“He’s dropped the economy,” Kad Pemandu, a taxi driver in Kuala Lumpur, tells TIME. “Everyone is very scared.”

“It’s very simple: the Malaysian people are suffering right now,” Ravin Kabhi, a Malaysian man who recently moved to Australia, said. “Look at our currency at the moment — it’s 4.2 to the dollar. I’m a recent graduate, and there are no jobs, because multinational corporations don’t want to spend money in periods of instability.”

Malaysia has long sought to fashion its global image as a crucible of progressive politics and economic stability in Southeast Asia, and for many years, the portrait was compelling. Regular elections offered a facsimile of democracy. The construction of the Petronas Towers in 1998 — the tallest skyscrapers in the world until Taipei 101 opened in Taiwan six years later — provided an internationally recognizable emblem of the country’s capitalist triumph during the last two decades of the twentieth century.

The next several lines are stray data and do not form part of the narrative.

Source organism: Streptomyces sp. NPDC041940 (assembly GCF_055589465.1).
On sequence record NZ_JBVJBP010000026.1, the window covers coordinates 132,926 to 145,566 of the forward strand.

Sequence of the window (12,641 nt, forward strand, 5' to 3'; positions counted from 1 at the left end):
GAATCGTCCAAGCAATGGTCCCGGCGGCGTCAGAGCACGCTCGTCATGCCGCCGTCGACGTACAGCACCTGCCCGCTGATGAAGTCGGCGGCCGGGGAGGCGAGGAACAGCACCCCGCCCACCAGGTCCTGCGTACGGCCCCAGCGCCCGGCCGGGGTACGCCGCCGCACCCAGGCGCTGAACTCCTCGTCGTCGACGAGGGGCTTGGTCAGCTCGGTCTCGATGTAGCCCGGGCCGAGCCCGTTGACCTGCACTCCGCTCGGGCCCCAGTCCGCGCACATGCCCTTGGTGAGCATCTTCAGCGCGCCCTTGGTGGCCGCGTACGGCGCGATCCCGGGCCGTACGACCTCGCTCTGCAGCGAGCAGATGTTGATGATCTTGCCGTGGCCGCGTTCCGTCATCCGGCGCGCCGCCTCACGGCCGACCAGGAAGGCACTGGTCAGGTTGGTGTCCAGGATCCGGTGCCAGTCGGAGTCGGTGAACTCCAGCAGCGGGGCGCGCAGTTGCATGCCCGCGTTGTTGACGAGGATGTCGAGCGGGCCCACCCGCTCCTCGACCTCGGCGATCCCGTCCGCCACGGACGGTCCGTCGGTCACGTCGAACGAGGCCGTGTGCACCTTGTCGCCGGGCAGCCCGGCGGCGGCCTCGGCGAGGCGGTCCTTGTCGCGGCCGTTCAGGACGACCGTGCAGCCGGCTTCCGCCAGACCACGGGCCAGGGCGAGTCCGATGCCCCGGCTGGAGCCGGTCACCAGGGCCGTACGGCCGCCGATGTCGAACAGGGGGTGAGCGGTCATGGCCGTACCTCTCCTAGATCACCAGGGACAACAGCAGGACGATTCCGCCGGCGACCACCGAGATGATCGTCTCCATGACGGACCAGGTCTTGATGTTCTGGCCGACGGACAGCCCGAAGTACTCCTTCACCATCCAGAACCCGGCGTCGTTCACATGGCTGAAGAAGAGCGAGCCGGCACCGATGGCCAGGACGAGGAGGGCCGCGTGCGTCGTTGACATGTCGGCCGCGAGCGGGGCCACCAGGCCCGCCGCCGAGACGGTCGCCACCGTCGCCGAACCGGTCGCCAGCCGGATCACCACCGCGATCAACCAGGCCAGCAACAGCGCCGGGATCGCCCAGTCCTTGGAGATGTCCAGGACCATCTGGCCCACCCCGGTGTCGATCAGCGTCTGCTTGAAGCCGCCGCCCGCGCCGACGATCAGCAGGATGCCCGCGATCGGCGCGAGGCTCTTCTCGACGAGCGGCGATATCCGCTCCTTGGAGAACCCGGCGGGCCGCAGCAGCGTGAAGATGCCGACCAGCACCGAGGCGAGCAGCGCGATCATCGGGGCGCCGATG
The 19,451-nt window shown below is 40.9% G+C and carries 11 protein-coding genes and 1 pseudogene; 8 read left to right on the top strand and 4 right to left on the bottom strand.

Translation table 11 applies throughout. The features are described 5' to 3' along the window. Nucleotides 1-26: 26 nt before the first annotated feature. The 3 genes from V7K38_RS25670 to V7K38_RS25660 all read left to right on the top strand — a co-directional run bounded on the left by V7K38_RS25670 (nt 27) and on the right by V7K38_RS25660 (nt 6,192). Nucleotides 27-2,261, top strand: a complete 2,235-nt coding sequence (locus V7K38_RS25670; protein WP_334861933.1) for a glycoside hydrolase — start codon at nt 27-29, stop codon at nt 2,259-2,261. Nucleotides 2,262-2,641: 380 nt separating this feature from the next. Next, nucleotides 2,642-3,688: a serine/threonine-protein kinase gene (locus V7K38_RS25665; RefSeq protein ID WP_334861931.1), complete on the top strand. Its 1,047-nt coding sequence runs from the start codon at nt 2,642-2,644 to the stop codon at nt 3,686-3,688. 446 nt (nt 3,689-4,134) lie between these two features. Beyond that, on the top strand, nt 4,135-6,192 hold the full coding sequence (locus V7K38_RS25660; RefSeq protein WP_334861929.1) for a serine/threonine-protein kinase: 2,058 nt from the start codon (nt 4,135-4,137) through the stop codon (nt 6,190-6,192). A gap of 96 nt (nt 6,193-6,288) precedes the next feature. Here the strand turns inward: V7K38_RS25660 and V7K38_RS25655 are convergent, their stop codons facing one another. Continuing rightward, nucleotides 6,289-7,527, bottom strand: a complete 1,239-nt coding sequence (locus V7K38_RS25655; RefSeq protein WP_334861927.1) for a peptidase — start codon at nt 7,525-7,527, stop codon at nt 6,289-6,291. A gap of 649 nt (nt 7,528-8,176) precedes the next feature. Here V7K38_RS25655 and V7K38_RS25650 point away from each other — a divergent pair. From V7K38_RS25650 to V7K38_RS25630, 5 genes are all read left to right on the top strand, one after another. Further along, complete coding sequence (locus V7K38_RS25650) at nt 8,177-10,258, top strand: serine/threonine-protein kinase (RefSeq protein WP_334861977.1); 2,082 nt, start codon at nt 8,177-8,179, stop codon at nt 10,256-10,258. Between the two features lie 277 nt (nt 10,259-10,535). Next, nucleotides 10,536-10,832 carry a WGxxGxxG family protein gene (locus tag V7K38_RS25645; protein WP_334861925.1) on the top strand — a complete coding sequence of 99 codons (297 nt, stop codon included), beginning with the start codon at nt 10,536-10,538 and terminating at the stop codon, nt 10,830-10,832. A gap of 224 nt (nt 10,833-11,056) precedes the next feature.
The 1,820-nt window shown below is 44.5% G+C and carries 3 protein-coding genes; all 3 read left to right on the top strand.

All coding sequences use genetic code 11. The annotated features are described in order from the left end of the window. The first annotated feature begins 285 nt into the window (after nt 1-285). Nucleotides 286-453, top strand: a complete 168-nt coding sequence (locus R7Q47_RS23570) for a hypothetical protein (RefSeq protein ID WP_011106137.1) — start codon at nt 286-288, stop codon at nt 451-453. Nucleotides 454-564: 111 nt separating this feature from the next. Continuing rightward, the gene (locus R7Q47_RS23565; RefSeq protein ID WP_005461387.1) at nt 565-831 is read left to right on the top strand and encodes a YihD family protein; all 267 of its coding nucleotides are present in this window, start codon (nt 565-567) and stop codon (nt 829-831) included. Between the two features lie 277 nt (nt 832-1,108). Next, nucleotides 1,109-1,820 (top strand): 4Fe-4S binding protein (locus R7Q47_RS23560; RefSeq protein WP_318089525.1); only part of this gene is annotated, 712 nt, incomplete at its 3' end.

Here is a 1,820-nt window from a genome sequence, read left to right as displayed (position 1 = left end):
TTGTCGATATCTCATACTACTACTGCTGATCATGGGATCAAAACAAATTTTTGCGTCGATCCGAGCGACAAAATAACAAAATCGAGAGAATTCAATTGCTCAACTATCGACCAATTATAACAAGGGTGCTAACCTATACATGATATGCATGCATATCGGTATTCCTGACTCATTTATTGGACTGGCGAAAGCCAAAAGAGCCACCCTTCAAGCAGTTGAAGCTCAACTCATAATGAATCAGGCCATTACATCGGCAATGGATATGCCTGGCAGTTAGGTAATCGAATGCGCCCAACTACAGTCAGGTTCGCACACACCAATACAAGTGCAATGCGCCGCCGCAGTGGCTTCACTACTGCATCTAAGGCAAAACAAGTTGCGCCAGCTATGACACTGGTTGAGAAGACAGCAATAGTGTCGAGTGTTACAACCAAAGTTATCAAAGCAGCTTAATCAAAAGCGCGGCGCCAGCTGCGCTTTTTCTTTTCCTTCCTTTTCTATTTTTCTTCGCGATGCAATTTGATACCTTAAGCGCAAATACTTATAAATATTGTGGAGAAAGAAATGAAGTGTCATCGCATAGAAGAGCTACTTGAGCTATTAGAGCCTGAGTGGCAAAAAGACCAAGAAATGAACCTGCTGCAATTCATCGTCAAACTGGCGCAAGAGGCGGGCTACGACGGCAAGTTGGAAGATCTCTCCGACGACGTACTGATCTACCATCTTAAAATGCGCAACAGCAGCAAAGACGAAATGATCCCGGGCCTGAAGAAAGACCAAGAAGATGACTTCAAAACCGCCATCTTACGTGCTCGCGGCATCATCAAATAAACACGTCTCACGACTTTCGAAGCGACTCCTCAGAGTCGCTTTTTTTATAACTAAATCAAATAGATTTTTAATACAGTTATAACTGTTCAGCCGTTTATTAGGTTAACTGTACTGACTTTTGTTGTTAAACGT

The controversies that have surrounded Najib’s leadership since his narrow election in 2009 have exposed the weaknesses in this narrative. Najib leads the United Malays National Organization (UMNO), the right-wing Malay nationalist party that heads the incumbent National Front coalition and derives most of its support from ethnic Malays who benefit from its policies. In September 2013, Najib’s government fortified longstanding laws that reserve education benefits, government jobs, and entrepreneurship opportunities for the ethnic Malay population.

“I support their right to do this, to protest,” ethnic Malay student Ziela Rahim said, gesturing to the yellow-shirted protesters who loitered beneath the metro tracks above Jalan Tun Perak. “But [Najib] is my prime minister, and so I think he has the right to do what he feels is right for us.”